Prince Khaled bin Salman has been named as Saudi Arabia’s new ambassador to the United States, as part of a raft of new royal decrees issued by the House of Saud.
The young prince, younger brother to current deputy crown prince Mohammed bin Salman, is a former F-15 pilot who trained with the US airforce in Mississippi.
Prince Khaled, who currently works as an advisor to the Saudi embassy in DC, will take up the prestigious post as soon as possible, the official Saudi news agency reported on Monday.
“The prince is a very organised personality, savvy, youthful, and active,” the AFP quoted Salman al-Ansari, a Saudi-US relations expert and political analyst as saying.
Earlier this year Simon Henderson, Director of the Gulf & Energy Policy Programme at the Washington Institute in DC, wrote that Khaled “is being seen as a modern-day version of Bandar bin Sultan, who also trained as a fighter pilot before dominating the US-Saudi relationship for more than two decades as ambassador in Washington.”
Bin Sultan was a close friend of George W. Bush’s administration before relations between the kingdom and the US frayed somewhat under Barack Obama, who was critical of the country's human rights record.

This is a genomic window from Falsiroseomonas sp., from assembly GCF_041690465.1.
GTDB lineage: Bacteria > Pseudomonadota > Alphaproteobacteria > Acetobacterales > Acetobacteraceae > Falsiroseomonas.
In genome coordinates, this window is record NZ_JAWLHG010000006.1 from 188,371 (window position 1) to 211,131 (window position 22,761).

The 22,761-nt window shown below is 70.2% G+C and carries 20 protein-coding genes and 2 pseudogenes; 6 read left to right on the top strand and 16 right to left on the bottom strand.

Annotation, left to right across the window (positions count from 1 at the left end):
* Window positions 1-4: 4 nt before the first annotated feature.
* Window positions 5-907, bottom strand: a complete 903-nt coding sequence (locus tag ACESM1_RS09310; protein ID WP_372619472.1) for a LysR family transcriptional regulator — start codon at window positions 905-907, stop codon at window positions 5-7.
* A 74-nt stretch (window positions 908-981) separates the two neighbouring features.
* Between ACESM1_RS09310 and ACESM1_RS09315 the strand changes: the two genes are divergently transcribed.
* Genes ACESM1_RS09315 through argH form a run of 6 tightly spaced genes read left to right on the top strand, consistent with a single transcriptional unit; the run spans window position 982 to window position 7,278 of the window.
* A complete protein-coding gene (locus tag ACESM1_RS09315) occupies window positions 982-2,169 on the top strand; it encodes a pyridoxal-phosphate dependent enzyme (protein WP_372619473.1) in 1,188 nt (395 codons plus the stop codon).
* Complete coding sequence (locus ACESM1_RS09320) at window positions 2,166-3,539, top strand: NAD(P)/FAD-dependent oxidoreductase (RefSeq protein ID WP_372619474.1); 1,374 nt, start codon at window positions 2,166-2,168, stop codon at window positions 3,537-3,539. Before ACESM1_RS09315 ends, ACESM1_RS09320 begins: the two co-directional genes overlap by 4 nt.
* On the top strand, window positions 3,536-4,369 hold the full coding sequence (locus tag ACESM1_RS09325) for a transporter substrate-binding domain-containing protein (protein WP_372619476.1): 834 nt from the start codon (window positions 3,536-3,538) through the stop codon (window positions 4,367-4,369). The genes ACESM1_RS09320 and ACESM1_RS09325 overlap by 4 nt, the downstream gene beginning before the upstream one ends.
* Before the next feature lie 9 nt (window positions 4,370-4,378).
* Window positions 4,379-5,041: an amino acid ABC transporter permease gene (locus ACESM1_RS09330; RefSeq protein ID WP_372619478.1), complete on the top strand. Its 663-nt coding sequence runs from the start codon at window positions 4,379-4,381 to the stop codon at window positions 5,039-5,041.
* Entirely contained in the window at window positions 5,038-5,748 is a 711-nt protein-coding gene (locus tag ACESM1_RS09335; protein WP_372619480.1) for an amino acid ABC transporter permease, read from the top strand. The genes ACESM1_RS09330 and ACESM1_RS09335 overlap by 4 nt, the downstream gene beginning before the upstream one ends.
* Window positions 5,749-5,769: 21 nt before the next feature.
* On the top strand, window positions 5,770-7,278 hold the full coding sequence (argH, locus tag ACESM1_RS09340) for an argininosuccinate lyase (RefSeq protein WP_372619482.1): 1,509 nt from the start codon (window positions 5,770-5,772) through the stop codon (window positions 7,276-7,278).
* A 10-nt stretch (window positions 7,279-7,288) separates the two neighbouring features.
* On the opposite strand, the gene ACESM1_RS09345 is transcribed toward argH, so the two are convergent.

The prince, believed to be in his late 20s, replaces Prince Abdullah bin Faisal, who had served in the post since October 2015.
The ambassadorial shake-up comes amid signs the relationship between Riyadh and new US President Donald Trump’s administration is warmer than under his predecessor.
Khaled’s brother, Deputy Crown Prince and Minister of Defence Mohammed bin Salman, met with the president in Washington DC last month.
The Saudis hailed the meeting as a “historic turning point” in which the two countries discussed their common foe of Iran and cooperation in the fight against Isis.
Also on Monday, King Salman reinstated bonuses for Saudi Arabia’s civil servants and military - the first since public sector pay was cut by 20 per cent and other allowances taken away last September in response to falling oil prices.
The move proved deeply unpopular in the kingdom, where around two-thirds of working people are government employees.
Oil has since risen to around $52 (£41) a barrel, although salaries and housing and car allowances still pose a massive problem to the authorities. In 2015, they formed 45 per cent total government spending, when the kingdom’s budget deficit grew to a record $98bn.
Monday’s far-reaching royal decrees also included two months’ extra salary for frontline military personnel fighting in Yemen, the creation of a new national security centre, and the firing of the civil service minister, who is under investigation for abuse of office.